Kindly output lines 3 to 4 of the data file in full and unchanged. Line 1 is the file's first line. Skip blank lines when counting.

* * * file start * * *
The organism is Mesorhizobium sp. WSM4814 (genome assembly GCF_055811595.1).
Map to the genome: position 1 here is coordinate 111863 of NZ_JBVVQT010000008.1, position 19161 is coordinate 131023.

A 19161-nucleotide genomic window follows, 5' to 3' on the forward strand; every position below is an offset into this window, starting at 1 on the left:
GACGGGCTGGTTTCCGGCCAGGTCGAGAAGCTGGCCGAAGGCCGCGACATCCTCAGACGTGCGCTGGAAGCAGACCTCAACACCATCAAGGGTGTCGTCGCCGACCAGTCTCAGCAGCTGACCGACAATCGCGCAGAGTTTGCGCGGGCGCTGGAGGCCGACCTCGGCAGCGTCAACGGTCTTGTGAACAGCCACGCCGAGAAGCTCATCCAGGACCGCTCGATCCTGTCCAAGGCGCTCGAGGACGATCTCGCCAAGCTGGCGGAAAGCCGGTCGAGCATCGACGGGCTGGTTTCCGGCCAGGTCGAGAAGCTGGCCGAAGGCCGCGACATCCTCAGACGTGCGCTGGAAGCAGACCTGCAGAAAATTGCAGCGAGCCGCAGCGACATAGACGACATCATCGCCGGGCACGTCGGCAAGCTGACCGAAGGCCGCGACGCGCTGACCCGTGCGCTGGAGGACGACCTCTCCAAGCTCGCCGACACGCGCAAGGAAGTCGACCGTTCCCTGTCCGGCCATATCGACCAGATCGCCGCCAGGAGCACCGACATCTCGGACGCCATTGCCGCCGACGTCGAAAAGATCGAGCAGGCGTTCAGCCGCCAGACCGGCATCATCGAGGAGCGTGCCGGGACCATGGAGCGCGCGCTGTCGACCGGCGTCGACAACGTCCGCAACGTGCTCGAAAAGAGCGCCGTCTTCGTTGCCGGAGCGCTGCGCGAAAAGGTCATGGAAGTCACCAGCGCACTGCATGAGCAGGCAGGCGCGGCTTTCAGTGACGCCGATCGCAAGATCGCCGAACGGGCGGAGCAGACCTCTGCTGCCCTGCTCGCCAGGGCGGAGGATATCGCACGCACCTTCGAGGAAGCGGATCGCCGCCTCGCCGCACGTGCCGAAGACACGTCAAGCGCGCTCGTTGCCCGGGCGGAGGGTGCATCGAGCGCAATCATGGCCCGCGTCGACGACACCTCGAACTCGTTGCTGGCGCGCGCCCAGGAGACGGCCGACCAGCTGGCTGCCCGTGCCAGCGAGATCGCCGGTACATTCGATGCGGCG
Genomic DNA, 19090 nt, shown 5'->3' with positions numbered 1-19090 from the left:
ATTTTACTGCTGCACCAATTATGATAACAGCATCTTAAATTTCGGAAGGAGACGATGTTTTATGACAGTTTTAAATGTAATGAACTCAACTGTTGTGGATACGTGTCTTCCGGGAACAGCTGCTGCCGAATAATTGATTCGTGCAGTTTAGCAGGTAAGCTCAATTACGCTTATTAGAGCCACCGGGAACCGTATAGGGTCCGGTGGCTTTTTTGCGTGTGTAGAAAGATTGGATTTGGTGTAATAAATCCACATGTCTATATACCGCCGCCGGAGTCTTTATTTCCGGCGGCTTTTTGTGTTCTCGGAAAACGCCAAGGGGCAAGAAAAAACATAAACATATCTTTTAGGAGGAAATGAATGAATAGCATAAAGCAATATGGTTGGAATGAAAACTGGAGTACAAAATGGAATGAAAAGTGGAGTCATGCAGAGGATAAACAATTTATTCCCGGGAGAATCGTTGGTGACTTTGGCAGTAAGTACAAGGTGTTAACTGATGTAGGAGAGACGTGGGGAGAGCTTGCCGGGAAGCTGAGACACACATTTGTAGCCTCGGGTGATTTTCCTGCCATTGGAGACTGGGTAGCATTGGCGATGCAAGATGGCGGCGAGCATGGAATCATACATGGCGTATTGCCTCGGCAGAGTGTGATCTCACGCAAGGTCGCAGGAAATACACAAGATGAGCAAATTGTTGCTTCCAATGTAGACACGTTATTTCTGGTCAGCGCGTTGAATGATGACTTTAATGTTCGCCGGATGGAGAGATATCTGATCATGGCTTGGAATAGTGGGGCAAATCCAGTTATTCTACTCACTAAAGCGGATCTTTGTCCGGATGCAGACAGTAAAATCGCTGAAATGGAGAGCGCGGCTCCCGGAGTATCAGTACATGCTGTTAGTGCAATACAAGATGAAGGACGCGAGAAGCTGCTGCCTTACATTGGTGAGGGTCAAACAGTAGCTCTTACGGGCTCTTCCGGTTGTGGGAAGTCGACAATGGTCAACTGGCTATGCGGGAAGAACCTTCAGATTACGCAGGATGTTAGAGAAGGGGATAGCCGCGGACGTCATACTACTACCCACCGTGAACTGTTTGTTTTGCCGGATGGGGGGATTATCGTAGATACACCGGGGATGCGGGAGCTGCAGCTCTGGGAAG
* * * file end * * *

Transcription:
A 19161-nucleotide genomic window follows, 5' to 3' on the forward strand; every position below is an offset into this window, starting at 1 on the left:
GACGGGCTGGTTTCCGGCCAGGTCGAGAAGCTGGCCGAAGGCCGCGACATCCTCAGACGTGCGCTGGAAGCAGACCTCAACACCATCAAGGGTGTCGTCGCCGACCAGTCTCAGCAGCTGACCGACAATCGCGCAGAGTTTGCGCGGGCGCTGGAGGCCGACCTCGGCAGCGTCAACGGTCTTGTGAACAGCCACGCCGAGAAGCTCATCCAGGACCGCTCGATCCTGTCCAAGGCGCTCGAGGACGATCTCGCCAAGCTGGCGGAAAGCCGGTCGAGCATCGACGGGCTGGTTTCCGGCCAGGTCGAGAAGCTGGCCGAAGGCCGCGACATCCTCAGACGTGCGCTGGAAGCAGACCTGCAGAAAATTGCAGCGAGCCGCAGCGACATAGACGACATCATCGCCGGGCACGTCGGCAAGCTGACCGAAGGCCGCGACGCGCTGACCCGTGCGCTGGAGGACGACCTCTCCAAGCTCGCCGACACGCGCAAGGAAGTCGACCGTTCCCTGTCCGGCCATATCGACCAGATCGCCGCCAGGAGCACCGACATCTCGGACGCCATTGCCGCCGACGTCGAAAAGATCGAGCAGGCGTTCAGCCGCCAGACCGGCATCATCGAGGAGCGTGCCGGGACCATGGAGCGCGCGCTGTCGACCGGCGTCGACAACGTCCGCAACGTGCTCGAAAAGAGCGCCGTCTTCGTTGCCGGAGCGCTGCGCGAAAAGGTCATGGAAGTCACCAGCGCACTGCATGAGCAGGCAGGCGCGGCTTTCAGTGACGCCGATCGCAAGATCGCCGAACGGGCGGAGCAGACCTCTGCTGCCCTGCTCGCCAGGGCGGAGGATATCGCACGCACCTTCGAGGAAGCGGATCGCCGCCTCGCCGCACGTGCCGAAGACACGTCAAGCGCGCTCGTTGCCCGGGCGGAGGGTGCATCGAGCGCAATCATGGCCCGCGTCGACGACACCTCGAACTCGTTGCTGGCGCGCGCCCAGGAGACGGCCGACCAGCTGGCTGCCCGTGCCAGCGAGATCGCCGGTACATTCGATGCGGCG